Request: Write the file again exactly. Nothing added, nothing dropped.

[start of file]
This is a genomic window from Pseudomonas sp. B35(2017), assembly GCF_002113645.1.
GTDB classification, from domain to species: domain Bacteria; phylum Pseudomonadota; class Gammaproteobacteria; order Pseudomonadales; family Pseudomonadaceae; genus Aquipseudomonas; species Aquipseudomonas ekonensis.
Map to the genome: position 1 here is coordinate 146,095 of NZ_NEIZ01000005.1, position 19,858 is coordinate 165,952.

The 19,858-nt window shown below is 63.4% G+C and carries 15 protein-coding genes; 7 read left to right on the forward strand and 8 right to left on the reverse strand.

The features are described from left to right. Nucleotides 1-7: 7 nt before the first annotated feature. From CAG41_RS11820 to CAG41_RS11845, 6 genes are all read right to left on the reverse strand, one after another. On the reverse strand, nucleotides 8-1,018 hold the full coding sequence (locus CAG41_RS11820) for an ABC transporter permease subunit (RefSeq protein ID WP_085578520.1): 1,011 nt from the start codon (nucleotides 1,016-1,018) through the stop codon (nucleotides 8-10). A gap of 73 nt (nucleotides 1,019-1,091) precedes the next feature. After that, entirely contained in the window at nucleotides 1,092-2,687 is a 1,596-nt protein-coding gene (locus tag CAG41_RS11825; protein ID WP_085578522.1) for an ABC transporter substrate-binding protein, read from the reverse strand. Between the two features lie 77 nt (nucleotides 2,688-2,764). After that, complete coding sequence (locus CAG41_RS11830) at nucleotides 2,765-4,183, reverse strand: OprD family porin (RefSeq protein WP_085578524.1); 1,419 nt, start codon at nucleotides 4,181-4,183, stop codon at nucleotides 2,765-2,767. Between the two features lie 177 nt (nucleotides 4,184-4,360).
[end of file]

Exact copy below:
This is a genomic window from Pseudomonas sp. B35(2017), assembly GCF_002113645.1.
GTDB classification, from domain to species: domain Bacteria; phylum Pseudomonadota; class Gammaproteobacteria; order Pseudomonadales; family Pseudomonadaceae; genus Aquipseudomonas; species Aquipseudomonas ekonensis.
Map to the genome: position 1 here is coordinate 146,095 of NZ_NEIZ01000005.1, position 19,858 is coordinate 165,952.

The 19,858-nt window shown below is 63.4% G+C and carries 15 protein-coding genes; 7 read left to right on the forward strand and 8 right to left on the reverse strand.

The features are described from left to right. Nucleotides 1-7: 7 nt before the first annotated feature. From CAG41_RS11820 to CAG41_RS11845, 6 genes are all read right to left on the reverse strand, one after another. On the reverse strand, nucleotides 8-1,018 hold the full coding sequence (locus CAG41_RS11820) for an ABC transporter permease subunit (RefSeq protein ID WP_085578520.1): 1,011 nt from the start codon (nucleotides 1,016-1,018) through the stop codon (nucleotides 8-10). A gap of 73 nt (nucleotides 1,019-1,091) precedes the next feature. After that, entirely contained in the window at nucleotides 1,092-2,687 is a 1,596-nt protein-coding gene (locus tag CAG41_RS11825; protein ID WP_085578522.1) for an ABC transporter substrate-binding protein, read from the reverse strand. Between the two features lie 77 nt (nucleotides 2,688-2,764). After that, complete coding sequence (locus CAG41_RS11830) at nucleotides 2,765-4,183, reverse strand: OprD family porin (RefSeq protein WP_085578524.1); 1,419 nt, start codon at nucleotides 4,181-4,183, stop codon at nucleotides 2,765-2,767. Between the two features lie 177 nt (nucleotides 4,184-4,360).